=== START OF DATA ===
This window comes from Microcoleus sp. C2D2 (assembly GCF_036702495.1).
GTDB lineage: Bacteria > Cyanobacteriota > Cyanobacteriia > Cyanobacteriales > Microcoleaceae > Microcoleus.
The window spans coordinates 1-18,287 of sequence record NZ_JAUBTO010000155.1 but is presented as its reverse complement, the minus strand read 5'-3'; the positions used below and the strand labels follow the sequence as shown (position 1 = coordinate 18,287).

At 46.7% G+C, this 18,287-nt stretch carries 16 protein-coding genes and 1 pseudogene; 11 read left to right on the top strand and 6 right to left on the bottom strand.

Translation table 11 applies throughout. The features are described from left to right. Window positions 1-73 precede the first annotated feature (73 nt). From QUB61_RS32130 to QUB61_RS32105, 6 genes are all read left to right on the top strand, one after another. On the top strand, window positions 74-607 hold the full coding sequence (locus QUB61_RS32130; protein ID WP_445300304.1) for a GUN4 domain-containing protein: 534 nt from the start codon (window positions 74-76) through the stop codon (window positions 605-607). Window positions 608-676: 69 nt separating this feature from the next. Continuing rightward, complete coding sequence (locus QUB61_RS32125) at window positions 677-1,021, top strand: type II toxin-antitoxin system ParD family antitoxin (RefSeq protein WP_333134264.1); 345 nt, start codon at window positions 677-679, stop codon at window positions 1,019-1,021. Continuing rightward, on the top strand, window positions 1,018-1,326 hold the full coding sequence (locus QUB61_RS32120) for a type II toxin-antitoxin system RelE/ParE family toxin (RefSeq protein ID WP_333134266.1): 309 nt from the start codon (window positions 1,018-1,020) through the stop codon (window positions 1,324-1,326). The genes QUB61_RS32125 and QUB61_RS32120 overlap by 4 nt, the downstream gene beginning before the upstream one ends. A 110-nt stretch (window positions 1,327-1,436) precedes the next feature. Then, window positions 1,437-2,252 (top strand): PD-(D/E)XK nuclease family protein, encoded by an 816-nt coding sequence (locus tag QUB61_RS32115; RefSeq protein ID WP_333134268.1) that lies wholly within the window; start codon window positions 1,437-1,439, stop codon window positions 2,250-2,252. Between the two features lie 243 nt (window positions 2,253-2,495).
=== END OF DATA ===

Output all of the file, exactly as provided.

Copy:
This window comes from Microcoleus sp. C2D2 (assembly GCF_036702495.1).
GTDB lineage: Bacteria > Cyanobacteriota > Cyanobacteriia > Cyanobacteriales > Microcoleaceae > Microcoleus.
The window spans coordinates 1-18,287 of sequence record NZ_JAUBTO010000155.1 but is presented as its reverse complement, the minus strand read 5'-3'; the positions used below and the strand labels follow the sequence as shown (position 1 = coordinate 18,287).

At 46.7% G+C, this 18,287-nt stretch carries 16 protein-coding genes and 1 pseudogene; 11 read left to right on the top strand and 6 right to left on the bottom strand.

Translation table 11 applies throughout. The features are described from left to right. Window positions 1-73 precede the first annotated feature (73 nt). From QUB61_RS32130 to QUB61_RS32105, 6 genes are all read left to right on the top strand, one after another. On the top strand, window positions 74-607 hold the full coding sequence (locus QUB61_RS32130; protein ID WP_445300304.1) for a GUN4 domain-containing protein: 534 nt from the start codon (window positions 74-76) through the stop codon (window positions 605-607). Window positions 608-676: 69 nt separating this feature from the next. Continuing rightward, complete coding sequence (locus QUB61_RS32125) at window positions 677-1,021, top strand: type II toxin-antitoxin system ParD family antitoxin (RefSeq protein WP_333134264.1); 345 nt, start codon at window positions 677-679, stop codon at window positions 1,019-1,021. Continuing rightward, on the top strand, window positions 1,018-1,326 hold the full coding sequence (locus QUB61_RS32120) for a type II toxin-antitoxin system RelE/ParE family toxin (RefSeq protein ID WP_333134266.1): 309 nt from the start codon (window positions 1,018-1,020) through the stop codon (window positions 1,324-1,326). The genes QUB61_RS32125 and QUB61_RS32120 overlap by 4 nt, the downstream gene beginning before the upstream one ends. A 110-nt stretch (window positions 1,327-1,436) precedes the next feature. Then, window positions 1,437-2,252 (top strand): PD-(D/E)XK nuclease family protein, encoded by an 816-nt coding sequence (locus tag QUB61_RS32115; RefSeq protein ID WP_333134268.1) that lies wholly within the window; start codon window positions 1,437-1,439, stop codon window positions 2,250-2,252. Between the two features lie 243 nt (window positions 2,253-2,495).